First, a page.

“What I don't get is why you pulled out of a campaign with 30k of 60k funded and 28 days to go. No, you don't get my backing again. That project was in all likelihood going to fund, and if it didn't you could try again. Instead, you pulled out without giving it a chance. What am I supposed to expect, that you thought you couldn't raise another 30 grand in 28 days? If you're not willing to commit to the project, you can get my money via retail, not up front with me shouldering your risk. There are more deserving projects on Kickstarter.”
Part of my response was this:
That may be the case. But can you explain how the merit of the material has changed simply because we want to restructure the funding project to add value to it? Has the writing or rules changed somehow? Is the sculpting of less quality now? Have the art or designs changed? It evidently hasn’t because you feel willing to purchase it retail afterwards.

I all likelihood it was not going to fund and looking at the Expected Projection tab on Kicktraq for a project does not predict what a project will do, only what the potential would be if every day was exactly the same as the actual completed days. To prove this, you can watch a project's Expected Projection drop every day the "Pledges per Day" and "Backers per Day" drops. This provides a completely skewed expectation in many backers’ estimations of a project because as the next graph shows, there is a distinct opening and closing rush to most every project.


So, we relaunched the project with a $15K goal and most of the existing backers migrated over to the new one. This allowed us to fund the project quite early, within the first day, and then offer new items as additional funds were pledged.

What was pretty clear after the first week of the 'new and improved' project was this was going to be all of the activity the project was going to get. It also confirmed that the first version would not have funded at all, anyway.

This particular pattern in the above graph of the revised project does not seem to be unusual. Looking at similarly structured projects to ours and comparing their pledge trends to ours it seems similar, too. It takes into account the psychology of many backers in the community. Why there is now a trend towards abandoning most projects in the final third of the funding period is very confusing to me. And this is not a psychological study, merely an observation.

This has happened on other projects that were similar in scope to ours, Pulp City: Extreme Edition and Empire of the Dead: REQUIEM. In a recent conversation with Dark Sword Miniatures owner Jim Ludwig, we discussed these trends at length. Is it that the projects run for such an extended period that there is not enough growth to offset the backers who will inevitably drop out? Would the answer be to run shorter projects? I can’t say. In running a shorter project you limit the exposure of the funding period and many who would want to back it may miss it, but then there is no sense of urgency to prompt backers to pledge early that the shorter project may offer.

So, in essence we netted about half of what we really needed in order to make the project viable. This statement is not intended to imply we will not deliver the rewards. We will still produce all of the items and fulfill all of the backer rewards on time, or as close to it as possible, as we have done on our other projects. But what would have allowed a bigger margin to develop more new models and get more art for the book are just not there.

How were we able to offer the same amount of stuff with less money? If I had to hire another sculptor to produce 25 models for a project like this it would come to well over $12K or more just for models alone. Plus all of the really cool interior art we had budgeted for the rulebook out of that $60K initial funding goal got cut. Our writers didn't get paid for any of the work they did. Also I have basically donated all of the existing sculpts to the project and will not get paid for the ones that funded that have not been sculpted yet.  It would be the equivalent of your boss coming to you and saying, “Hey, we have this new project we want you to work on. We can’t afford to pay for the work on it so we’ll need for you to work for free one week a month for the next three months.”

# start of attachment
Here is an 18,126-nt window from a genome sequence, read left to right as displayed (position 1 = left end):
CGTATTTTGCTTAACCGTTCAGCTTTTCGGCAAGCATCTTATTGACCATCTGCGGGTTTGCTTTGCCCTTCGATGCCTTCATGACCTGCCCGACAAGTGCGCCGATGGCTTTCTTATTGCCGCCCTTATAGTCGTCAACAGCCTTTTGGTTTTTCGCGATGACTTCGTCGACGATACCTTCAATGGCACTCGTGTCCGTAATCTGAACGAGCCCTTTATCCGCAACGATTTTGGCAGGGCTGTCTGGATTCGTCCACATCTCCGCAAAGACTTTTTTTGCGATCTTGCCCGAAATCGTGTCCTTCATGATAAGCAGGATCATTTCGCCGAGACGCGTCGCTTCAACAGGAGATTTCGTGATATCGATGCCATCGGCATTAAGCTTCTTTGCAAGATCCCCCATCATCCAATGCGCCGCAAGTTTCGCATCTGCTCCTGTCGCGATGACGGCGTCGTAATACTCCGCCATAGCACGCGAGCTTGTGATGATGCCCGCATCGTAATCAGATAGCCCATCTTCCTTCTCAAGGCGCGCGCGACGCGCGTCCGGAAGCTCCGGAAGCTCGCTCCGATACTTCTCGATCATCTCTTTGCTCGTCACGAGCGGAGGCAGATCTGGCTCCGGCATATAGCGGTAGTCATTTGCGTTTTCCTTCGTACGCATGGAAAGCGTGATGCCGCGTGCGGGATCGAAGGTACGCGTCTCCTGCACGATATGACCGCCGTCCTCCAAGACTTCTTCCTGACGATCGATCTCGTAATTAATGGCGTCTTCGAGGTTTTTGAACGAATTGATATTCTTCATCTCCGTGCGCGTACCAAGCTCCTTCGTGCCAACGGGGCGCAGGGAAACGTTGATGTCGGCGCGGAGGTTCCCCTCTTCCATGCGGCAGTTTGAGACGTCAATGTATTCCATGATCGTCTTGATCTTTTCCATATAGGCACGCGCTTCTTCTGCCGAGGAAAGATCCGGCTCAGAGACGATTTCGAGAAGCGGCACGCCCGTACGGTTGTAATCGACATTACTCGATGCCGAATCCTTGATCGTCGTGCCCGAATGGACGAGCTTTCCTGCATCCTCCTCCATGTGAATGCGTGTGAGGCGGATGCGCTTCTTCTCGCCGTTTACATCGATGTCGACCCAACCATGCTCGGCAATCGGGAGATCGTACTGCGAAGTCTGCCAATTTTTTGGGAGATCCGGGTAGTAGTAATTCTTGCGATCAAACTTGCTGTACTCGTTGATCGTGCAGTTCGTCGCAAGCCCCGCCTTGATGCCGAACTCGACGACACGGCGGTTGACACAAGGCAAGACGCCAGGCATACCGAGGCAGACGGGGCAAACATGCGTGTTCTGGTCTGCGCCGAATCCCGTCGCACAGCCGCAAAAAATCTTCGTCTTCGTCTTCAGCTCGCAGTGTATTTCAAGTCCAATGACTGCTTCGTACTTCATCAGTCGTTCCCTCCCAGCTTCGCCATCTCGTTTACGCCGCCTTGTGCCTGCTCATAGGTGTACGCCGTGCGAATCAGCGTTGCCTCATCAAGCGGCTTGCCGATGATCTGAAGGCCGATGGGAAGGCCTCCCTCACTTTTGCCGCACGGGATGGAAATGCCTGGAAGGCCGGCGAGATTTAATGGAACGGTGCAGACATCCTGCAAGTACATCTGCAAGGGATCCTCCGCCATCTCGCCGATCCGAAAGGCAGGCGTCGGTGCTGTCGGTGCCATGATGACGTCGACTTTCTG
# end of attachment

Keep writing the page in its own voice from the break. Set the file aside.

Well - this is fun, right? You love your job so that's it's own reward, right? Please see paragraph two, above. I'm sure many other professionals love their jobs, too, but will their lovin' pay their bills?


There are some really important things we learned on this project, as on the ones before. These impacted the look of the product shown in the project and hurt the excitement we could have generated to cultivate more backers to want the game:

  • Our customers had been neglected since the Babes project so the backer level was less than expected
  • Talking head video, backers want to see creators
  • We had no book art nor card mockups to show
  • Our models were not painted
  • A very limited amount of concept art was produced
  • We had no gameplay video at the launch, as it’s to fund a GAME!

Going forward, these are certainly things we will address. Our main focus now is fulfilling our backer's rewards while cultivating and growing our community of Bombardiers. The game has yet to be released to the wider market and the next few months will be extremely important to raise awareness and show how cool it is which will hopefully generate even more interest.

Will I return to Kickstarter to fund future projects? I don’t know. But in a conversation with writer and game blogger Tom Haswell (Second Class Elitist) from the League of Extraordinary Gamers, he mentioned something that we had already discussed here at the Bomb Factory. From a Kickstarter project with limited freebies and a non-40K clone to boot, 300+ people bought *our game* with the intention of playing *our game.* (300+ backers because some of the higher pledges are group or club pledges)  That's not a bad start out of the gate.  Given a small, invested player base a really tight product with great post-production values, and they'll play it with their friends.  Who will then buy models to play with more friends.

~The Sculptdude